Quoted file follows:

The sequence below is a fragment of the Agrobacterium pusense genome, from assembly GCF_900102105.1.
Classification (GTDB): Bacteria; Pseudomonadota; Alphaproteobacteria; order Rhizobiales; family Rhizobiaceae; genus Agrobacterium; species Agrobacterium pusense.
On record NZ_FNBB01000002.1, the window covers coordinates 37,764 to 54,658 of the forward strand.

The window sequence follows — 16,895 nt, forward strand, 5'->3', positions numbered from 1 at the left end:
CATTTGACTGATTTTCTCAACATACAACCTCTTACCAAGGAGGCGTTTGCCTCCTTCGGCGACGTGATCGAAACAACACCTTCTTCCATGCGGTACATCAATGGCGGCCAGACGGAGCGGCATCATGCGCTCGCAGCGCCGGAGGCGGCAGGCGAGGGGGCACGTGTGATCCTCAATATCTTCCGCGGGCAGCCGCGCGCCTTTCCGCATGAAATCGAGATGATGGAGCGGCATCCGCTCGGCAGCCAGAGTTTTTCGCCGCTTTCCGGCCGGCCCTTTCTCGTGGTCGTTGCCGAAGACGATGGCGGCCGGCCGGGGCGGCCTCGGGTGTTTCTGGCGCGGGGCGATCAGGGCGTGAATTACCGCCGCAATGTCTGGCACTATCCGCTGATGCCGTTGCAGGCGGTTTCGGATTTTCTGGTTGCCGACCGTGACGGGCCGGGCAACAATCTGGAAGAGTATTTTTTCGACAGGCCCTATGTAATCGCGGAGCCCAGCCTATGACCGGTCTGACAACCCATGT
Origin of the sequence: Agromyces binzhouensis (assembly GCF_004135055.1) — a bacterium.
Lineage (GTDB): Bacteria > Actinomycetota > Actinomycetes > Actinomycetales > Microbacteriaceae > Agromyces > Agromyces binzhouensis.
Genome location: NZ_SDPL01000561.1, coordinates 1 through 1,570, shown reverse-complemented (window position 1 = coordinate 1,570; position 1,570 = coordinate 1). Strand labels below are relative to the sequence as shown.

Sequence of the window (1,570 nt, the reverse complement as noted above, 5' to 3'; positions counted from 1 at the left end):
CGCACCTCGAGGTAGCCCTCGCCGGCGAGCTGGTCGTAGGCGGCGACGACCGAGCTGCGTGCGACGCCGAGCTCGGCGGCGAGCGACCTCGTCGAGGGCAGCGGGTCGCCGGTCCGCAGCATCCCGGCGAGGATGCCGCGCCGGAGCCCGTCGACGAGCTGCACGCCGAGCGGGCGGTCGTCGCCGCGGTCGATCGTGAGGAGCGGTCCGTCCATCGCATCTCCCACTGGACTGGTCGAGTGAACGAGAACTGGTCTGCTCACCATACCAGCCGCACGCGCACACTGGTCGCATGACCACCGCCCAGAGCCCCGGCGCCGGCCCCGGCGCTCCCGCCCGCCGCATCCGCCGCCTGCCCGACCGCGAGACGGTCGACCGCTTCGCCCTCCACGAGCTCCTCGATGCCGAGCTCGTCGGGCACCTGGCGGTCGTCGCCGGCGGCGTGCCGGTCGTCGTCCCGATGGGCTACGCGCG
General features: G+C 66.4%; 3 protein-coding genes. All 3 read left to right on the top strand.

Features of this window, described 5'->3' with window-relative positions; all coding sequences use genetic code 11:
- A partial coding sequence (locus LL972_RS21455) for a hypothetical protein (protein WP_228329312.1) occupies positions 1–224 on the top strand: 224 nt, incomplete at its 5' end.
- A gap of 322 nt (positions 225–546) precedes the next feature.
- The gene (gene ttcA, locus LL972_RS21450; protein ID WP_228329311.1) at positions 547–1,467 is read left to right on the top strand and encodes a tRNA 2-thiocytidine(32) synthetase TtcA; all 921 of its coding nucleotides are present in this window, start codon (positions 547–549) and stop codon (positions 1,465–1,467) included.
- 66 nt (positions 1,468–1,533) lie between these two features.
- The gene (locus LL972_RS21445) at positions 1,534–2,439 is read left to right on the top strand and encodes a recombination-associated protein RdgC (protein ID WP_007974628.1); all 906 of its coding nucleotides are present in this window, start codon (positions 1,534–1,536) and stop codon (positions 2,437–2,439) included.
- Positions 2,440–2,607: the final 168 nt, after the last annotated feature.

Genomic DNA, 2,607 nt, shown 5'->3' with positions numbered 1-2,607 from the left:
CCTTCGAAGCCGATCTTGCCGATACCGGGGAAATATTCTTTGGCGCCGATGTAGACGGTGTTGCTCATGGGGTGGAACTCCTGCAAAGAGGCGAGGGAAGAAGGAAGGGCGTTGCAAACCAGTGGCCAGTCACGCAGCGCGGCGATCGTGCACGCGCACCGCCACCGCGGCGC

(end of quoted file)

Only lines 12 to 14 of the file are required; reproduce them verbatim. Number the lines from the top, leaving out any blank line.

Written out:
Features of this window, described 5'->3' with window-relative positions; all coding sequences use genetic code 11:
- A partial coding sequence (locus LL972_RS21455) for a hypothetical protein (protein WP_228329312.1) occupies positions 1–224 on the top strand: 224 nt, incomplete at its 5' end.
- A gap of 322 nt (positions 225–546) precedes the next feature.